Beep calls for safer roads around Barclays after cyclist killed in crash

Bloody streets: A cyclist died on Monday morning after a sports utility vehicle hit him and two other cars at Fourth and Flatbush avenues.
The Brooklyn Paper
Share on TwitterTweet
Share on Facebook

Don’t miss our updates:

The city must redesign the streets around Barclays Center to make them safer, Borough President Adams demanded on Tuesday after a driver fatally plowed into a cyclist on Fourth Avenue near Flatbush avenue the day before.

The Beep warned that if the city doesn’t make improvements soon, more tragedies will follow.

“This car part is replaceable — the life that we lost here is not replaceable,” Adams said at the scene of the crash, as he held aloft a chunk of a car’s bumper that he had plucked from the ground.

The lethal collision happened on Monday morning as part of a multi-car pileup that also put several others in hospital, police said.

The driver of a sports utility vehicle first struck a car that had stopped at a red light at Dean Street, before continuing down Fourth Avenue, jumping a cement median, and crashing into the cyclist, according to police. The motorist then went on in the direction of Barclays Center, broad-siding a second car, barrelling through the pedestrian plaza between Atlantic and Flatbush avenues, before finally careening to a stop on Flatbush Avenue, according to a report.

Emergency responders declared the cyclist dead at the scene, and transported six others drivers and passengers to New York Methodist Hospital, police said.

Local cyclists widely consider the area around the Rust Bowl — which includes several major intersections, heavy traffic, and no bike lanes — to be a hair-raising ride. Thirty-six vehicles have crashed at the intersection of Flatbush and Atlantic avenues so far this year, while 23 have collided at the intersection of Flatbush and Fourth avenues, according to police data.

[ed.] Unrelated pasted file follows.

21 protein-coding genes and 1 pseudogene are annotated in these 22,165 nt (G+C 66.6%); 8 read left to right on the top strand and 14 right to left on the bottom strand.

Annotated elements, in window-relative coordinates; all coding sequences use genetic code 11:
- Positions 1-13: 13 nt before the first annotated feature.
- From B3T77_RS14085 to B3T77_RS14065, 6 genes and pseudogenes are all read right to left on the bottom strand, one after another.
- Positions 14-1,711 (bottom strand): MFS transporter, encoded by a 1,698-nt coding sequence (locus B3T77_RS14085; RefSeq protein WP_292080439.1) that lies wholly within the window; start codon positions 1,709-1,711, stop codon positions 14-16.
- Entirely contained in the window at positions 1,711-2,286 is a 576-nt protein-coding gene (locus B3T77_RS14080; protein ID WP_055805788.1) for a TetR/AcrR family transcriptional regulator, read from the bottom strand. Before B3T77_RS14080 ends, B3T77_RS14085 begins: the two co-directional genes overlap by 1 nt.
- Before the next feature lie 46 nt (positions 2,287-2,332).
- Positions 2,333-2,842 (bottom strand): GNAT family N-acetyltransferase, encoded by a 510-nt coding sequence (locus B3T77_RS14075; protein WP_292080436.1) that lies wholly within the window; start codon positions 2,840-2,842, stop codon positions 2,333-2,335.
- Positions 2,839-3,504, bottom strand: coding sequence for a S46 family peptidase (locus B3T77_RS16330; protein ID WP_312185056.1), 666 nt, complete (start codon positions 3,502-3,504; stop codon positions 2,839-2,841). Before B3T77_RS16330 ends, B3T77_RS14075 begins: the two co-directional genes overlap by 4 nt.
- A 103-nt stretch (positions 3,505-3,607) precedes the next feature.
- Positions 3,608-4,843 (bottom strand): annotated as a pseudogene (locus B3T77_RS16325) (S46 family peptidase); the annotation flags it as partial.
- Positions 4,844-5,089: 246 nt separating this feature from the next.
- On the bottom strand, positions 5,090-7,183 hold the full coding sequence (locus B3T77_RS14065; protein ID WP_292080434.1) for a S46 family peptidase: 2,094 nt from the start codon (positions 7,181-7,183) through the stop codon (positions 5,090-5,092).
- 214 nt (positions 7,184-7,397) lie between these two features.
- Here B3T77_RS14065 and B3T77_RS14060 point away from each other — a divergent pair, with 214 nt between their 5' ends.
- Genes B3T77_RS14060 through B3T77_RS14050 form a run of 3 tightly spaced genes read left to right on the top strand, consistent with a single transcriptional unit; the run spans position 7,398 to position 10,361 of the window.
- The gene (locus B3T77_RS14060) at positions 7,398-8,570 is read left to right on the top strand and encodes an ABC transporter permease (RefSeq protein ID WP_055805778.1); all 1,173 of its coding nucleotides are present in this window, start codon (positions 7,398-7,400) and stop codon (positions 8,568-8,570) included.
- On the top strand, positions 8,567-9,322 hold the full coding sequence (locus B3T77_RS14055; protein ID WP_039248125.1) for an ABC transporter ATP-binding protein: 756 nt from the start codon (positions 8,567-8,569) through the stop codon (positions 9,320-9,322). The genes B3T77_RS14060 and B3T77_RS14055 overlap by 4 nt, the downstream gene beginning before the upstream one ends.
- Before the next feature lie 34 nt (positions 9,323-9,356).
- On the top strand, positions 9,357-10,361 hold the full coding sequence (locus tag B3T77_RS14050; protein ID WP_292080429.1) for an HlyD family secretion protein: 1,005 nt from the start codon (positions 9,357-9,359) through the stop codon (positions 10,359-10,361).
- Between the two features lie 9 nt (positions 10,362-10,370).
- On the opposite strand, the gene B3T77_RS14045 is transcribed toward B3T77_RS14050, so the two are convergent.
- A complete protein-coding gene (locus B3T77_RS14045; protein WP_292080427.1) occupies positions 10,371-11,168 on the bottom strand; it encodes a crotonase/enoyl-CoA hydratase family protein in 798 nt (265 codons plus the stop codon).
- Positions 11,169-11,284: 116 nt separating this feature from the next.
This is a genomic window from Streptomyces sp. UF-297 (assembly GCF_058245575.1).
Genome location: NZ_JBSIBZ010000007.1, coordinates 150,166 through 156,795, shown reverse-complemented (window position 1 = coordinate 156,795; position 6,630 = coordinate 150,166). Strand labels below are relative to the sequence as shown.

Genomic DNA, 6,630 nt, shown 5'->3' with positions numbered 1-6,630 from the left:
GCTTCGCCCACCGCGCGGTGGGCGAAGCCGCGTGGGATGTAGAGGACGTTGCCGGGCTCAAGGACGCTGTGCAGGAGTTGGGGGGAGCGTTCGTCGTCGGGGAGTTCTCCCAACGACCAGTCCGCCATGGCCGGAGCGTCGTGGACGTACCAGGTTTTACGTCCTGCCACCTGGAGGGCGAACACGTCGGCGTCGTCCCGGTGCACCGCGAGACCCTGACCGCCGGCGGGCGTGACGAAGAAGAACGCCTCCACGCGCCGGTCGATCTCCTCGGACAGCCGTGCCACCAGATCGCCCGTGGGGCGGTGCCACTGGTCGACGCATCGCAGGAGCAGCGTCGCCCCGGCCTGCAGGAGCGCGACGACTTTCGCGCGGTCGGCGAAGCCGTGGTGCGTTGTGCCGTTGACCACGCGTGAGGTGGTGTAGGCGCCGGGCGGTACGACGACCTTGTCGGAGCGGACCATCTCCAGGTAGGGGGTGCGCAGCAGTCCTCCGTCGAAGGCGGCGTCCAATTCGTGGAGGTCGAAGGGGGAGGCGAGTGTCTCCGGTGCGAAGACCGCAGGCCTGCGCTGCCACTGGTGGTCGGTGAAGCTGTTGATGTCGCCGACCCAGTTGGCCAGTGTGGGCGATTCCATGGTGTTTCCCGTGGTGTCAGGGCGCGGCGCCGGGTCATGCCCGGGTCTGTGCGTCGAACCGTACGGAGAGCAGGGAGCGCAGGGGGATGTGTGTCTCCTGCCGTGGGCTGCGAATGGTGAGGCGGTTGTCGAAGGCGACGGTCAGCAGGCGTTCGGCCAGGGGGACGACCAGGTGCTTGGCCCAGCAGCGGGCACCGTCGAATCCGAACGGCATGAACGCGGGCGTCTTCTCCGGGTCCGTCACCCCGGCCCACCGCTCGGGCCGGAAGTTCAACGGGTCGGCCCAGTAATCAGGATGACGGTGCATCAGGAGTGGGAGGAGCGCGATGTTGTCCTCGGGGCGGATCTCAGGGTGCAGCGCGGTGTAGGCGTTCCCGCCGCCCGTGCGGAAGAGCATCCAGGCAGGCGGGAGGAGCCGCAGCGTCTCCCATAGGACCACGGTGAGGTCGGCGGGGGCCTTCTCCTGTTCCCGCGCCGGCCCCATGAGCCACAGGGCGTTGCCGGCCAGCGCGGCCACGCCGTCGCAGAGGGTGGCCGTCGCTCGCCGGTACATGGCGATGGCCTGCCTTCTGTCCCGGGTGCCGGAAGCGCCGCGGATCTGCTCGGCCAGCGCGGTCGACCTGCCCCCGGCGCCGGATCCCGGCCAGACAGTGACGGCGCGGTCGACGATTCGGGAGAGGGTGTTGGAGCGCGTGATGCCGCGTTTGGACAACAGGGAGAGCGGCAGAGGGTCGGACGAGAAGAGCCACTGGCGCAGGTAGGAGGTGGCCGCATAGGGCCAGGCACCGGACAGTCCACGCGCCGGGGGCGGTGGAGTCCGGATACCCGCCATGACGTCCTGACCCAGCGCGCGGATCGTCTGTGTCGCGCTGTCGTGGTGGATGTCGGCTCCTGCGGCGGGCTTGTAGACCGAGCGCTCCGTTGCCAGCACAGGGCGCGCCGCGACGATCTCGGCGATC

The city is in the process of redesigning a long stretch of Fourth Avenue from Atlantic Avenue to 15th Street as part of a $250-million overhaul of treacherous thoroughfares across New York. But its plans for that particular project remain light on details or a timeline, and the Beep called on the city’s Department of Transportation to get its asphalt together in light of this week’s accident. The agency said only that it is “hard at work” on the fix-up.

“DOT is taking a close look at this challenging and complex area to provide safety enhancements for all users,” said spokeswoman Gloria Chin.

To illustrate the many dangers that bicyclists in the area face, Adams prefaced his Tuesday press conference by leading a procession of journalists in a ride from Borough Hall to the site of the crash. Thirty seconds into the journey, a pickup truck nearly collided with Adams, who wore a white polo shirt emblazoned with his job title on the back. He also pointed the finger at a pair of trucks parked in the Schermerhorn Street bike lane.

“That’s part of the problem,” he said.

Police have not made any arrests in Monday’s crash, but said they are still investigating.

Authorities have not yet released the name of the victim.

Reach reporter Noah Hurowitz at or by calling (718) 260–4505. Follow him on Twitter @noahhurowitz
Updated 10:17 pm, July 9, 2018
Today’s news:
Share on TwitterTweet
Share on Facebook

Don’t miss our updates:

Reasonable discourse

BrooklynGersh from The WT says:
A caveat: You know me. I'm a cyclist. I don't want to see ANYONE die, let alone one of my beloved two-wheeling comrades.


No one should be riding a bicycle on Atlantic, Fourth or Flatbush Avenues.

I'd love to see them redesigned, but for now, we cyclists need to stay on Bergen, Vanderbilt, Smith and the many other routes that are, alas, very flawed.

OK, Internet, send troll away!
July 15, 2015, 9:36 am
BrooklynGersh from The WT says:
I mean "troll away."
July 15, 2015, 9:36 am
Atlantic Ave neighbor from Atlantic Ave says:
BP Adams needs to show up at The Atlantic Yards Community Development Corporation. The issue of safety has been addressed to deaf ears to the Forest Ratner staff and Empire State Development Corporation. Unfortunately, the real issue is that Ashley Cotton and Ratner staff are so in the pockets of Cuomo and ESDC staff have no experience when it comes to urban planning that the community is ignored. ESDC should be publicly be shamed for having representatives like Joe Chan, Marion Phillips and other hacks who are a disservice to the local communities safety concerns.
July 15, 2015, 9:44 am
Peter Engel from Downtown Brooklyn says:
First of all, the headline: a driver plowed into the other cars and dead cyclists, not the vehicle itself. #crashnotaccident